Tarkanian Omission from Hall A Head Scratcher - Page 2
The coach, who was personally hunted and pursued by the NCAA over the entire course of his career, won a $2.8 Million settlement against the oppressive governing body in 1998. Tarkanian charged the NCAA harassed him at every stop and pursued him – particularly while at UNLV – despite other violations that were occurring at larger programs. The NCAA was hot on busting the small school in Sin City as Tarkanian continued to succeed. The NCAA’s assumption (or so we must guess) was there was no way someone could win so quickly and consistently at the desert commuter school.
It can only be Tarkanian’s epic battles with the NCAA that are keeping him from what he rightfully deserves. His coaching record and impact are truly astonishing. Like any Division I coach, his program did have NCAA violations just as those of Tarkanian’s close friend Bobby Knight, Jim Boeheim and Jim Calhoun. All of those coaches are in the Hall and their programs were found to have violated NCAA rules more often and with more malice than UNLV was ever found to commit. It’s simply fact and puts into perspective just how the NCAA continues to malign – albeit indirectly – a great coach and mentor who rightfully deserves his spot in Springfield.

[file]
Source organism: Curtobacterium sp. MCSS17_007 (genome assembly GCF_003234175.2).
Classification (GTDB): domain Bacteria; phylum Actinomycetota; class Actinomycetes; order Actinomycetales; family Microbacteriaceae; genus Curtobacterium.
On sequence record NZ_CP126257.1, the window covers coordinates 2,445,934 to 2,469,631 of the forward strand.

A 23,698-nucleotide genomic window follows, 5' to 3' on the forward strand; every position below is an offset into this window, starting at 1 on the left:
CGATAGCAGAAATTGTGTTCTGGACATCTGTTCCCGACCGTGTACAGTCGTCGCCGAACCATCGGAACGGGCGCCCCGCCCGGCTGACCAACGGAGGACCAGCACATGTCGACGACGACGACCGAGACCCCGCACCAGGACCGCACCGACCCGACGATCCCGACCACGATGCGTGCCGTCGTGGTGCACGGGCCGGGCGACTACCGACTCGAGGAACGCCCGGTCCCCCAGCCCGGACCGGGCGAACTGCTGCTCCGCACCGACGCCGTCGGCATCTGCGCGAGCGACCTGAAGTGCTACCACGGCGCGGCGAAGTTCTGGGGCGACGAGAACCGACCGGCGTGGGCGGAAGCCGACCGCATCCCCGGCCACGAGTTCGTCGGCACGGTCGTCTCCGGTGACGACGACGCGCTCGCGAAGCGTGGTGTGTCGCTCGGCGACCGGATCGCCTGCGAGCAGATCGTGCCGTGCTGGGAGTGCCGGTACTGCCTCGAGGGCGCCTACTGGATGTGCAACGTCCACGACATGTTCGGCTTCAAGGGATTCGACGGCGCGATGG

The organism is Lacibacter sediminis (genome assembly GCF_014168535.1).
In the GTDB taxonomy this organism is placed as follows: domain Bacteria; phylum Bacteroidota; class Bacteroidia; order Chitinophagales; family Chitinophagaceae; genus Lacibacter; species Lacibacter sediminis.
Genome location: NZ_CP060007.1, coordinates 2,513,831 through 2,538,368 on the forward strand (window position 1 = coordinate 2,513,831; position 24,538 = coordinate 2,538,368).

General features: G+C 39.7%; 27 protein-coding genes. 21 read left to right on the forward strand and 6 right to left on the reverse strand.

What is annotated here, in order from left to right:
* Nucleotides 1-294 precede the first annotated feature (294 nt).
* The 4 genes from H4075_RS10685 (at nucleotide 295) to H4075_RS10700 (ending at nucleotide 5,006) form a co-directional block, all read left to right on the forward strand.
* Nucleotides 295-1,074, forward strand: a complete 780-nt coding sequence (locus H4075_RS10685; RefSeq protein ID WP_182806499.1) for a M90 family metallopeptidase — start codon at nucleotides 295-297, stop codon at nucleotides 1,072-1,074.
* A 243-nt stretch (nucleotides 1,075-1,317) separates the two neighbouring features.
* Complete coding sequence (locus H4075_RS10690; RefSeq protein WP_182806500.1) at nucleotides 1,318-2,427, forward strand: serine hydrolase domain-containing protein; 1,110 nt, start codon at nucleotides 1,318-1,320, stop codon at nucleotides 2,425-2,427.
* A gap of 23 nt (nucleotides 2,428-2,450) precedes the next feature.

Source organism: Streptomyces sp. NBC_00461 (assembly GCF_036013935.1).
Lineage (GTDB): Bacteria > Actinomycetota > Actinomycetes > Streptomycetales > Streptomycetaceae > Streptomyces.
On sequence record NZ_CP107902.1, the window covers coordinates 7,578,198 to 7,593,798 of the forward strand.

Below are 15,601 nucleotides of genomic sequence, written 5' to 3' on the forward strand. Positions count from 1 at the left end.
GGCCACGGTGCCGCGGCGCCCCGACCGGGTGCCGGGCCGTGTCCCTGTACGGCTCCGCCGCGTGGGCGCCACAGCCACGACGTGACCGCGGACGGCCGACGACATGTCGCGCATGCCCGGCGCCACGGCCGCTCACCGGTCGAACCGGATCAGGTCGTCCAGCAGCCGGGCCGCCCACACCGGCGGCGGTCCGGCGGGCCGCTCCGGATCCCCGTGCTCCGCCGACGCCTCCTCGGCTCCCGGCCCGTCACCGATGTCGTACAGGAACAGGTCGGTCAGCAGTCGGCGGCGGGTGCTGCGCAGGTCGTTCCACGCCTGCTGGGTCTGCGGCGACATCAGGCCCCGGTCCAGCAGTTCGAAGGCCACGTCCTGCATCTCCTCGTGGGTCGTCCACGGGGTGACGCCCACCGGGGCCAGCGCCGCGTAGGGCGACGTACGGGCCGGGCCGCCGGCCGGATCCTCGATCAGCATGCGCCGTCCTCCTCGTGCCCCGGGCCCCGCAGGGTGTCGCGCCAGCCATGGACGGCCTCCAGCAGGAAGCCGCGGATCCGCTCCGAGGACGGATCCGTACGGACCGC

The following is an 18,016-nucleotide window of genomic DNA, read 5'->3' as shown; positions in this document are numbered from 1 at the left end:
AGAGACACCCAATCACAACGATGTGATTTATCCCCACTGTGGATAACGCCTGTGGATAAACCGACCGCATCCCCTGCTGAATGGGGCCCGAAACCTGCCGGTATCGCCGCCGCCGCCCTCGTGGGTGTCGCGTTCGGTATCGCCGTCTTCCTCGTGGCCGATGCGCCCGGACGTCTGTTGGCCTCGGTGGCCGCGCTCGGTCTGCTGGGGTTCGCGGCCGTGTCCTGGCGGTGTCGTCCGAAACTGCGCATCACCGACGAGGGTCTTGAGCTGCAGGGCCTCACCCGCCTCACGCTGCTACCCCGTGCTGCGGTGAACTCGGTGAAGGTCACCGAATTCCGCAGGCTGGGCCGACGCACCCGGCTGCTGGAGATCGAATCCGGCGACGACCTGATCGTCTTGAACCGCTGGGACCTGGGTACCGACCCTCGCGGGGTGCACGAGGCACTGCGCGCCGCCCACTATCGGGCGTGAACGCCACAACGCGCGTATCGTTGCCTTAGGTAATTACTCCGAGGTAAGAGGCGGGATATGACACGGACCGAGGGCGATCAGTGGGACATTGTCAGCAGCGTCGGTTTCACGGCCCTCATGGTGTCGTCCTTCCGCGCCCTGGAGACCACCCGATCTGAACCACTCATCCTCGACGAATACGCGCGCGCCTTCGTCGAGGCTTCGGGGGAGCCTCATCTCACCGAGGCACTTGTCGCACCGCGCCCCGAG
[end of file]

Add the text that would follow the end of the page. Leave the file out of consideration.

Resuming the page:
The other unspoken bias against Tarkanian is his big heart and his desire to give young, inner city kids a chance at an education and playing Division I basketball. This came back to bite Tarkanian, particularly in the case of Lloyd Daniels, but his desire to help young men improve their lives through basketball is often overlooked or misunderstood. He was, as one person put it, the "Father Flannagan" of college basketball. He cared about his kids and wanted to give them a chance to succeed in basketball and life.
“They clearly did not want UNLV and Tarkanian and these guys representing NCAA basketball,” Boyd said in the film.
“You saw a team of urban African-American males playing with a particular swagger, in your face. It was aggressive, it was hard-edged, it was extremely confrontational…Outlaws,” Boyd said. “It’s very much in the ethos of street ball. There were a lot of people watching UNLV who were very proud of the fact that this swagger was being seen on national television and this team was so victorious playing this particular style, and the impact was profound in the inner cities, in the streets. The caps, and the tee shirt, all the merchandising, anything that had to do with UNLV was very cool. Because to wear UNLV you were basically saying, ‘I too am a rebel and I identify with their rebellious spirit.’ There were a lot of other people watching UNLV who cringed. UNLV was called thugs.”Continued on the next page